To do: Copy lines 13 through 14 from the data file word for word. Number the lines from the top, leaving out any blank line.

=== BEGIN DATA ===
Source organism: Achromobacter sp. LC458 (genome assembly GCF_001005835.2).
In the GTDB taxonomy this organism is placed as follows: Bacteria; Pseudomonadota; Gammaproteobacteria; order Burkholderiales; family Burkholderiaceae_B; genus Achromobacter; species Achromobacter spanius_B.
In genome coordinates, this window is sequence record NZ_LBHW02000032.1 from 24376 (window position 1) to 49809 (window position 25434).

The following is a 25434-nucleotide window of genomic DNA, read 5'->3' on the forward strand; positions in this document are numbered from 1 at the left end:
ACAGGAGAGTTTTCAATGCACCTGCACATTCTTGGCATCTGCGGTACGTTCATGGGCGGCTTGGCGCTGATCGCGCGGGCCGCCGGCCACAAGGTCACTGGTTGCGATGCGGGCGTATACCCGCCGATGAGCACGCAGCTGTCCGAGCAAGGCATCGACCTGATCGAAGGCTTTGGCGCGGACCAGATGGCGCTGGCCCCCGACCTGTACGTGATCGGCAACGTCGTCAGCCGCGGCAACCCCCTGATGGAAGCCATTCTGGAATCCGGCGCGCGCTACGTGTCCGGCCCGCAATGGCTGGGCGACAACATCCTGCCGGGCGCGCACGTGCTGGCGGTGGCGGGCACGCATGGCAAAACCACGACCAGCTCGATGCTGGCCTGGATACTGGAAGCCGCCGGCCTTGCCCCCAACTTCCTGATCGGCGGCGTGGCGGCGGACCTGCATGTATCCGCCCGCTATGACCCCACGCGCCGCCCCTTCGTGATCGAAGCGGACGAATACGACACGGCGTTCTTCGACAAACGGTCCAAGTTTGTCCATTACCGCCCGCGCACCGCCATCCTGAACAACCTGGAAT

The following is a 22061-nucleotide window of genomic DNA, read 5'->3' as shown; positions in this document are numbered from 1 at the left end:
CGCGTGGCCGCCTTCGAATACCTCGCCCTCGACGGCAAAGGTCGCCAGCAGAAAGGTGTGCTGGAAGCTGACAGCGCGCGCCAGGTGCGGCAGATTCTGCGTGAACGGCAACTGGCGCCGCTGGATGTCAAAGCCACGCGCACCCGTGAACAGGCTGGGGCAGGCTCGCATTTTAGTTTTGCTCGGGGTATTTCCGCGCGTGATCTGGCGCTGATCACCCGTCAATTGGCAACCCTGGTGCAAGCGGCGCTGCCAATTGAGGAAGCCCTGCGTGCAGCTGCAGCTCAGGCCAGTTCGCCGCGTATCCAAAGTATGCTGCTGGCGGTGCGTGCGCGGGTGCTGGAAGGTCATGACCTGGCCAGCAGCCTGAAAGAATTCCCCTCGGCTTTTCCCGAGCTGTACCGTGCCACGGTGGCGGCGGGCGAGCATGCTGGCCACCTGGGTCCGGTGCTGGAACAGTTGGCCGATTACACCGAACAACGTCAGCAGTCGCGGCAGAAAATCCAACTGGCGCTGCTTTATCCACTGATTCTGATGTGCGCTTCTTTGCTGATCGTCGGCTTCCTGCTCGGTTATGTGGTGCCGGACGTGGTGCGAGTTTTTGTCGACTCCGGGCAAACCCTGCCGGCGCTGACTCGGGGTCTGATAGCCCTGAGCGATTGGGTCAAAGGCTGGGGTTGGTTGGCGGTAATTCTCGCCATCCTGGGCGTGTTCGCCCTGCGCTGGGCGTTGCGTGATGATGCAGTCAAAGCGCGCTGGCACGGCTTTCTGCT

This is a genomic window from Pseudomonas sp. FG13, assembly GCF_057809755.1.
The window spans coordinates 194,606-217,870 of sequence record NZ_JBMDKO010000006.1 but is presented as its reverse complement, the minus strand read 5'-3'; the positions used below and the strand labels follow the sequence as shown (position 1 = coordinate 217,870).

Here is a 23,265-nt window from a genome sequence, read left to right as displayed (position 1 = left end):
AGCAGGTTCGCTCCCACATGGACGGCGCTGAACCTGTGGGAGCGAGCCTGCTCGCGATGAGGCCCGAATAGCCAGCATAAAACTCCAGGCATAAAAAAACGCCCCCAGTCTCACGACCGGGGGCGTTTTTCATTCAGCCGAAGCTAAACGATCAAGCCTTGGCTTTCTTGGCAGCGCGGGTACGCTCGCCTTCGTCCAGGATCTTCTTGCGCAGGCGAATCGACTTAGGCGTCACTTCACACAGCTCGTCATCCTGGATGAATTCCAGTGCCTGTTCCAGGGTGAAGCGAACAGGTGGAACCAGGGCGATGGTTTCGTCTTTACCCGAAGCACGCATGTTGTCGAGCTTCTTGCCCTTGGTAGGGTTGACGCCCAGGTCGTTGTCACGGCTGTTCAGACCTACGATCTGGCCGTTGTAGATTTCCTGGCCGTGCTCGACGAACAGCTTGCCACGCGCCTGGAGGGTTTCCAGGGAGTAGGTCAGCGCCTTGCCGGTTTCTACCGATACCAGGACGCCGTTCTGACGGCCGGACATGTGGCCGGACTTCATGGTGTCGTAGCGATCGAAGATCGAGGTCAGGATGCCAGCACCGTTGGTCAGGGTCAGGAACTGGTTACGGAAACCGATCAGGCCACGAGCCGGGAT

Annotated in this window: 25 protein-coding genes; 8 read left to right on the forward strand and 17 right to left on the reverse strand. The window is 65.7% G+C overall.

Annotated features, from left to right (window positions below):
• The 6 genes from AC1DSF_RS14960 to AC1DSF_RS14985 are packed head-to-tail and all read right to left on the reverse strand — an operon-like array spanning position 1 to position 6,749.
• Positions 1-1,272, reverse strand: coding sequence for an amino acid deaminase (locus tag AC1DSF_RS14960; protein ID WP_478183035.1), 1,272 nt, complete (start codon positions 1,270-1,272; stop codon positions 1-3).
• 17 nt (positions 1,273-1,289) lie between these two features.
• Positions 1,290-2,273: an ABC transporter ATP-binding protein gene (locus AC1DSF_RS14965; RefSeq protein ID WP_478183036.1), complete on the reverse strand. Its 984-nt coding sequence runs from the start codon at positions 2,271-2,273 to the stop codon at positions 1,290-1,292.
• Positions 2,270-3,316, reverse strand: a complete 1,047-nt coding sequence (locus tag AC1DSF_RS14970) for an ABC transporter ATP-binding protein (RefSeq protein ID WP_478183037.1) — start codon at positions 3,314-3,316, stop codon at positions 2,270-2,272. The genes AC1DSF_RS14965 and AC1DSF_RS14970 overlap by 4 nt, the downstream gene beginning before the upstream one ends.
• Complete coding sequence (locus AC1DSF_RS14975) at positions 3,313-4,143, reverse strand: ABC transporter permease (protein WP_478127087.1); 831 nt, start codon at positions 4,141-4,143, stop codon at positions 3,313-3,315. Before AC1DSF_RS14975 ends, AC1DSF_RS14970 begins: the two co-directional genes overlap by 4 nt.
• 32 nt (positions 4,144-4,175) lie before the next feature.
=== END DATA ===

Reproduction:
Annotated features, from left to right (window positions below):
• The 6 genes from AC1DSF_RS14960 to AC1DSF_RS14985 are packed head-to-tail and all read right to left on the reverse strand — an operon-like array spanning position 1 to position 6,749.